The Museum Treating Home Cooking as Fine Art
Cook your way through the “Reclamation” exhibition of crowd-sourced recipes, remedies, and magic.
Like most things this year, the National Museum of Women in the Arts’ Reclamation exhibition did not go as initially planned. Curator and director of public programs Melani N. Douglass wanted to treat kitchen labor—the often-invisible daily work that disproportionately falls on women and feminine people—as high art. She envisioned an exhibition centered around kitchen-like spaces physically installed at the D.C. museum. When the pandemic struck, however, the museum moved the show online.
The result is a digital exhibition that may be even more potent than the original. Reclamation went live on January 18th, Martin Luther King Jr. Day, and will be available for the next year. Its homepage features a vibrant photo grid of hands preparing meals on kitchen tables strewn with pink grapefruit, purple onions, and filetted lamb. Each photo represents the work of one of nine female artists, most of them women of color working in multiple disciplines, including Douglass herself. Douglass gave each artist a series of prompts centered around the kitchen: to record herself at the table; to do a time lapse of meal preparation and eating; to take pictures of ingredients; and to record herself doing something at the kitchen table that had nothing to do with food.
In response, the artists produced a lush spread of images and videos evoking the joy of a dinner party with intimate friends. Video interviews with the artists give way to a crowd-sourced catalogue of family recipes and folk magic; a virtual pantry of food lore; and photo essays of the women creating recipes, remedies, and rituals around the kitchen table. The shots are often intimate. We see artist djassi daCosta johnson stretching in her kitchen dance studio; we see her daughter and partner laughing over a game of Scrabble, clay masks on their faces. “Some of the work is unbelievably vulnerable,” Douglass says. Ultimately, Reclamation portrays the daily, often feminine labor of feeding and cleaning, cooking and healing, as nothing short of magic.
Douglass’s interest in kitchen magic began with an act of rebellion. She was in an MFA program for curation when her professors asked what institution she would partner with for her final exhibition. At the time, Douglass was nursing her daughter, interning, and working. She wondered: Why did she need the validation of a prestigious museum? Weren’t the daily rhythms of her life—motherhood, family, food—art?
So Douglass founded The Family Arts Museum, an interactive series of pop-ups and online installations that focus on the family as fine art. “I gave everything up and I was like, no, motherhood is my studio, my community is my gallery, my home is my curated space, my family is my art,” says Douglass. “It was actually an act of marronage.” Douglass’s work draws on Black struggles for dignity and freedom, especially of American marroons, who escaped slavery to build their own communities on the fringes of plantation society, but whose stories are often erased. For many activists and scholars, they evoke Black self-determination.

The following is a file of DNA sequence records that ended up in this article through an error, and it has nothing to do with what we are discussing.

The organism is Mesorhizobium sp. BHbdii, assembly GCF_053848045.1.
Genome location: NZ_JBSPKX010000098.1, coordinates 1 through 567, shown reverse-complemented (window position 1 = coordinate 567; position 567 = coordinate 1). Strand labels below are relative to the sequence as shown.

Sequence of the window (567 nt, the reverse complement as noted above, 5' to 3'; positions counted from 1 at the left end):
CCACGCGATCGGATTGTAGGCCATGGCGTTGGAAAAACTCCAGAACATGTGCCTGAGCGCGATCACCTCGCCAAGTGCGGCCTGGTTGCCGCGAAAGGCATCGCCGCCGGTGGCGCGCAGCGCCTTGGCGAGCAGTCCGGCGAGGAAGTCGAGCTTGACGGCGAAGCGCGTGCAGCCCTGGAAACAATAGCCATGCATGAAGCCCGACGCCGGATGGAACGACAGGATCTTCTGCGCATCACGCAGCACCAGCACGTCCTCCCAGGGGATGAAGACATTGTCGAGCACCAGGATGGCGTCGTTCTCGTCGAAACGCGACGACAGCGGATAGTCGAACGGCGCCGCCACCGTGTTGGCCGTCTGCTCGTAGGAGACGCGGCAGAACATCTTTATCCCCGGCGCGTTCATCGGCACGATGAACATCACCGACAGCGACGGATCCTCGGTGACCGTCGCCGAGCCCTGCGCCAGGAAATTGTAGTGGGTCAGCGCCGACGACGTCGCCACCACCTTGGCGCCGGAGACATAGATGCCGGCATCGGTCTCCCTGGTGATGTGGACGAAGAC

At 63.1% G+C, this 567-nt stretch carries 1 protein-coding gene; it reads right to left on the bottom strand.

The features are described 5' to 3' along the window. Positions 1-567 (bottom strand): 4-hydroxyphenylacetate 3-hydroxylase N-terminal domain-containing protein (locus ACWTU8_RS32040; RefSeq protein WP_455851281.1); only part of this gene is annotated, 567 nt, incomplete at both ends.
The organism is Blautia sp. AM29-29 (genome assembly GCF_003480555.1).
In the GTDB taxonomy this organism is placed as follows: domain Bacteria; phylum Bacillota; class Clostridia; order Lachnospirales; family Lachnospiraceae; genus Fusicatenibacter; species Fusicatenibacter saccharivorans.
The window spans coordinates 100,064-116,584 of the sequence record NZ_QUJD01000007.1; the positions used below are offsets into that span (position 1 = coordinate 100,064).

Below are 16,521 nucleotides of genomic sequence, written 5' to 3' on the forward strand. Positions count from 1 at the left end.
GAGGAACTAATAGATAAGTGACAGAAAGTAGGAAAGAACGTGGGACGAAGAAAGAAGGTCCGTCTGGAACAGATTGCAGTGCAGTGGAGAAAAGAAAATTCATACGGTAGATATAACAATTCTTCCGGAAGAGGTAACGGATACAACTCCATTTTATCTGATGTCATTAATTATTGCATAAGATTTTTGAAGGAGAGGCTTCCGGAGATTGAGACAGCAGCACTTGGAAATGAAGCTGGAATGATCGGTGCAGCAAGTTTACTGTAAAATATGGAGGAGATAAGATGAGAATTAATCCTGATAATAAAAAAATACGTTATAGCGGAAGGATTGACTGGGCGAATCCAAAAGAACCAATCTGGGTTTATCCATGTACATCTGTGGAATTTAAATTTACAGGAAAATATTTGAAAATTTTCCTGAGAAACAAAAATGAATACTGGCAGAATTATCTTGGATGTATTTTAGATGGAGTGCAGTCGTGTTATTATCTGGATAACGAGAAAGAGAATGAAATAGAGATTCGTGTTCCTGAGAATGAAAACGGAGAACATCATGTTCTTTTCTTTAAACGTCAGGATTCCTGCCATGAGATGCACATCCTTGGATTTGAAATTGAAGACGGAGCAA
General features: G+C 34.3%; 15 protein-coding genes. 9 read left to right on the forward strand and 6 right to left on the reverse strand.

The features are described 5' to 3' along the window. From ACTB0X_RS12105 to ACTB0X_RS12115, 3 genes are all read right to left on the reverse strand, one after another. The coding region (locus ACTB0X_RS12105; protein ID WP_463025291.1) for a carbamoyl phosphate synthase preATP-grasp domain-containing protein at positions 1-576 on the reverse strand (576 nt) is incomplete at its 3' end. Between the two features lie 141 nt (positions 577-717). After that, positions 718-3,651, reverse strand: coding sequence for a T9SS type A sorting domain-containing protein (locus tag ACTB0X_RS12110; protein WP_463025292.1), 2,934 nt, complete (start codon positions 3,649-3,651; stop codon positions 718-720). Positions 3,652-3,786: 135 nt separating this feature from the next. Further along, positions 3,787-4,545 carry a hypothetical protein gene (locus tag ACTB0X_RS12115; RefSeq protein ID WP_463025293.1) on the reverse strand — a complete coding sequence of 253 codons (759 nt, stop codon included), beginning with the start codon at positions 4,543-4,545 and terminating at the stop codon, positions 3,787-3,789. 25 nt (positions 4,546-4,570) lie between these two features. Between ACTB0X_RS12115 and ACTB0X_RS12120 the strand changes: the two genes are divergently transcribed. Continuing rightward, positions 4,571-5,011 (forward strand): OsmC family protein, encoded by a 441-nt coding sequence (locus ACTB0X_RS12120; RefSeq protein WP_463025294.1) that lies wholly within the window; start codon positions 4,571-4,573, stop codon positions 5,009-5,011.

Around the 2016 election, against a backdrop of increasingly overt racist violence, Douglass shifted her attention to food. She posted a question to her social media followers: “What are some healing traditions that you have?” Friends from a multitude of cultural backgrounds chimed in with foods and cures for times of sickness and sadness. The submissions shared a common theme: basic, nourishing foods, combinations of lemon, liquor, and honey, and bone broths or other soupy foods. Think hot toddies and pastina in brodo, or lemon tea and rasam.
Amid ongoing debates about white people appropriating and profiting from people of color’s cuisines, Douglass saw the act of sharing family connections to food as an opportunity for groups to reclaim what their ancestors had given up in the process of assimilation—or, in the case of Black, Indigenous, and other people of color, what Europeans and Euro-Americans had stolen from them through colonialism and enslavement. She imagined a project that would offer “space for Black and brown people to reclaim their culture without interruption.”
A few years later, that seed of an idea bore fruit in Reclamation. When you enter the exhibition’s recipe archive, you’ll find crowd-sourced family recipes and remembrances, from an Italian family’s crisp, crimped Christmas pizzelles, to a Syrian grandmothers’ kibbeh hamdah, and the round, golden-brown disks of a New Mexican family’s biscochitos. The recipes range from the whimsical, such as a child’s hand-written menu for a boy scout dinner, to the poignant, including a description of the “miraculous” potatoes that saved a family during World War Two.
When you open artist Sharayna Ashanti Christmas’s page, meanwhile, you may feel as though you’ve just entered an electric dinner party from an artist’s memoir. In a grid of photos and videos, Christmas chops a rainbow of tomatoes, sizzles fish and lamb on an outdoor grill, and laughs with a group of fellow creatives in a richly patterned room. “Cooking for me, and cooking ancestrally, is a way of communicating your love for people,” she says. Christmas grew up dancing with the Dance Theatre of Harlem, a historically Black ballet company, and is now a multidisciplinary artist who runs a youth arts nonprofit and a platform that represents, promotes, and sells artists’ of color work. Christmas’s kitchen table and her nonprofits both represent her commitment to creating a future for Black artists and communities “that is centered around what we need,” Christmas says.